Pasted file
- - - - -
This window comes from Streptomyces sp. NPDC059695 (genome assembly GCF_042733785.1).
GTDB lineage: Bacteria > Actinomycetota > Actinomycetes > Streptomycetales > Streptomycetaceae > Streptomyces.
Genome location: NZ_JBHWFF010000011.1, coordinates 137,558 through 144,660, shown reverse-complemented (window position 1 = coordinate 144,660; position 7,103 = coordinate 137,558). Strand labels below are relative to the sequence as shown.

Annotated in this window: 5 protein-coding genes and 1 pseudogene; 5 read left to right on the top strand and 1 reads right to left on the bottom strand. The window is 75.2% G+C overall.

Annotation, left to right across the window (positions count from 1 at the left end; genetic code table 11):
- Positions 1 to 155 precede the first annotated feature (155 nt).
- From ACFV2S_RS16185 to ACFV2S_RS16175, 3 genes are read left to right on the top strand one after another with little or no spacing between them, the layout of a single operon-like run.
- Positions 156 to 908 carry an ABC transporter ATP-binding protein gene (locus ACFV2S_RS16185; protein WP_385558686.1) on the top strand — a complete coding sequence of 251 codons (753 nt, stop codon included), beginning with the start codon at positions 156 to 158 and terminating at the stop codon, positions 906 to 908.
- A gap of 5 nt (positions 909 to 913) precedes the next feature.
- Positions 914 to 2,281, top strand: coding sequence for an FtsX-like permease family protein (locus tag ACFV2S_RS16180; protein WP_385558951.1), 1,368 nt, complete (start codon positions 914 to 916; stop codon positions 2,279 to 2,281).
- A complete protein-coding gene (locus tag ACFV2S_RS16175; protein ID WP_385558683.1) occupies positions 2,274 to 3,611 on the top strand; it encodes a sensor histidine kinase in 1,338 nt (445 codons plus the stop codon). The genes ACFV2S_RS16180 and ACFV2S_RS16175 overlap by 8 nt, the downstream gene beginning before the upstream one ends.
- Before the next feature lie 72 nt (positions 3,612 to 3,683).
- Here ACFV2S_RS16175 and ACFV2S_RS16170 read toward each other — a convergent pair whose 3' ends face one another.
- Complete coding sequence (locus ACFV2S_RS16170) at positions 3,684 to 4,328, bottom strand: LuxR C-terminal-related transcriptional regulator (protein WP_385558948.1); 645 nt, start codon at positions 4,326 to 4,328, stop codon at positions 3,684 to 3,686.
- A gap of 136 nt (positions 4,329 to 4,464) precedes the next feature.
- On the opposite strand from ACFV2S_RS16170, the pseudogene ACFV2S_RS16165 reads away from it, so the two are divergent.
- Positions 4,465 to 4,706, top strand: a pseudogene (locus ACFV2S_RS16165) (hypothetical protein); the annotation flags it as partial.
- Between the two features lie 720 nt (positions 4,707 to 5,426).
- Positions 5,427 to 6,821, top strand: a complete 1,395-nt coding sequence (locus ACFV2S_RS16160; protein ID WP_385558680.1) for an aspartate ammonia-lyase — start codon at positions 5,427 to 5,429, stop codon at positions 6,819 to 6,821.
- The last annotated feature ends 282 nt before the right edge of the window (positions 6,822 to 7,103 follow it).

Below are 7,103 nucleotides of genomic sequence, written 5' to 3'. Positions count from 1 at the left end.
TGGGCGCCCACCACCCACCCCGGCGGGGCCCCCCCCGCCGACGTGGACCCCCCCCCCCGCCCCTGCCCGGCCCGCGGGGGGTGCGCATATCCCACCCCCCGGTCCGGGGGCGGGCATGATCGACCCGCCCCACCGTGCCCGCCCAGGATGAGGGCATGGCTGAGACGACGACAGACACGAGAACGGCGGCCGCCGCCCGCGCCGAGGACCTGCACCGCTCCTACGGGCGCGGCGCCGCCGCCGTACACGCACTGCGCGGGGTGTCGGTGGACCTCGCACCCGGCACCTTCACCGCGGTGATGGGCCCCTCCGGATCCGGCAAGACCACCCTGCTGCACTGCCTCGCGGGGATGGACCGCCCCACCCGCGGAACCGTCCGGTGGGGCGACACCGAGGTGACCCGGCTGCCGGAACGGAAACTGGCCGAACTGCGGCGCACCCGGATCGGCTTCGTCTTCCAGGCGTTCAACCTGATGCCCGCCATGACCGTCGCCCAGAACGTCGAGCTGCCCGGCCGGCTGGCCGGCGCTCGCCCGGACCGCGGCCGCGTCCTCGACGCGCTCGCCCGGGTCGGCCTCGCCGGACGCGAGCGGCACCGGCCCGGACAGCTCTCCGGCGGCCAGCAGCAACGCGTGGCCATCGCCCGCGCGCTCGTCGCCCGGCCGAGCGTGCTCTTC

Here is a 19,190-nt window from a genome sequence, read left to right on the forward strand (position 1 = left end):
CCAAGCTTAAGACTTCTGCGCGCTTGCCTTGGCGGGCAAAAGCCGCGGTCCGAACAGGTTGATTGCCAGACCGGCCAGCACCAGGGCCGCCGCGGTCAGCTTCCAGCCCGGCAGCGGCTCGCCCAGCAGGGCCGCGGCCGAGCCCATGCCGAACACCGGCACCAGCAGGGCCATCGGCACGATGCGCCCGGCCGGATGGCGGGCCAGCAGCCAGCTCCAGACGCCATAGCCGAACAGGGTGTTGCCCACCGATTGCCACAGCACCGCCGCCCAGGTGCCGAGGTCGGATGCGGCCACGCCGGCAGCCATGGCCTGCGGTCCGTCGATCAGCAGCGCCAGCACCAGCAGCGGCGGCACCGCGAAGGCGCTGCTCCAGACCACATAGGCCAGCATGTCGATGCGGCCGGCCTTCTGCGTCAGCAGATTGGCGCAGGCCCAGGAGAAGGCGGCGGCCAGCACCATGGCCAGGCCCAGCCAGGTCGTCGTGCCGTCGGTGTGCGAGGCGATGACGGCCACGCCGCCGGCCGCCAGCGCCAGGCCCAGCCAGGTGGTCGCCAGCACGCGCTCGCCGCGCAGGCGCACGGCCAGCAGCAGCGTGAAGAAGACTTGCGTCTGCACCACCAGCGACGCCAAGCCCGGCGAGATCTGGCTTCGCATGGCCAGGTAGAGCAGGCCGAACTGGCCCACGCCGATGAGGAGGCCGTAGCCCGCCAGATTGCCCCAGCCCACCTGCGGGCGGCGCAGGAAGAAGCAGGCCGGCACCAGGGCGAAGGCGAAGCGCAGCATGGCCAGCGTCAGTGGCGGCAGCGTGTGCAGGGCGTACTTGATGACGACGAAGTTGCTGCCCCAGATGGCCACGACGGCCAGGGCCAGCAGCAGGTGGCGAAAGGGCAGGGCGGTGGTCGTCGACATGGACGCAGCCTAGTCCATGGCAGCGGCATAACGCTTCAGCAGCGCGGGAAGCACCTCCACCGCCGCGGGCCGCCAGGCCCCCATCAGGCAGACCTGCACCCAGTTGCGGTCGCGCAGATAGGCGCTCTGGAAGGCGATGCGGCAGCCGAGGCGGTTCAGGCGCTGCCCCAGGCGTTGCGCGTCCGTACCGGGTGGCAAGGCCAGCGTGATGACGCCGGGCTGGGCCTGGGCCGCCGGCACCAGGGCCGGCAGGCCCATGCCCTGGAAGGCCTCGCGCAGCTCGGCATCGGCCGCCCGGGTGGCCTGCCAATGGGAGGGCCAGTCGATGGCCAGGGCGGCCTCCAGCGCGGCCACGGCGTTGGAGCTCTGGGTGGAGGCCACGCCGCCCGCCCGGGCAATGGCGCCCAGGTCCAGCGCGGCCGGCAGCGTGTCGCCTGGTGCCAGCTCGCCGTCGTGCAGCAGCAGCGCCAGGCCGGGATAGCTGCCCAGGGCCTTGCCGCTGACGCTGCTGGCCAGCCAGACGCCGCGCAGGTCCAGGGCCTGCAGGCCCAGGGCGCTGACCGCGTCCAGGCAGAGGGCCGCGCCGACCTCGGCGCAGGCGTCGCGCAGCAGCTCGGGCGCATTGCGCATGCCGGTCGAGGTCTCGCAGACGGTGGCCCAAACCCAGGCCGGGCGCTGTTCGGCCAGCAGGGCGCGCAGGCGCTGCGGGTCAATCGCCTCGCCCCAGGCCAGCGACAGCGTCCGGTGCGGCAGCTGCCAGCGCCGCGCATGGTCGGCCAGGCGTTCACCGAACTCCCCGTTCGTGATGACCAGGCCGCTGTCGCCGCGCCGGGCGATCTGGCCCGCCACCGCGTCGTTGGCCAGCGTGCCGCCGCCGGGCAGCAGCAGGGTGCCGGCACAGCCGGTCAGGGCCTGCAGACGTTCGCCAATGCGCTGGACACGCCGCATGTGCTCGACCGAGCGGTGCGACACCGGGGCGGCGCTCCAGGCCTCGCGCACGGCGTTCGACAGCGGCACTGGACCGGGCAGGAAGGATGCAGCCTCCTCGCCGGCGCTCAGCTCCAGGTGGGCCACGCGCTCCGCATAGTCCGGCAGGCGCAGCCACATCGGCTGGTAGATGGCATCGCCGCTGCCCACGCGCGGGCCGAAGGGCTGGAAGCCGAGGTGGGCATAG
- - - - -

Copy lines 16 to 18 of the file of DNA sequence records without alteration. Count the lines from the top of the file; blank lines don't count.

- On the opposite strand from ACFV2S_RS16170, the pseudogene ACFV2S_RS16165 reads away from it, so the two are divergent.
- Positions 4,465 to 4,706, top strand: a pseudogene (locus ACFV2S_RS16165) (hypothetical protein); the annotation flags it as partial.
- Between the two features lie 720 nt (positions 4,707 to 5,426).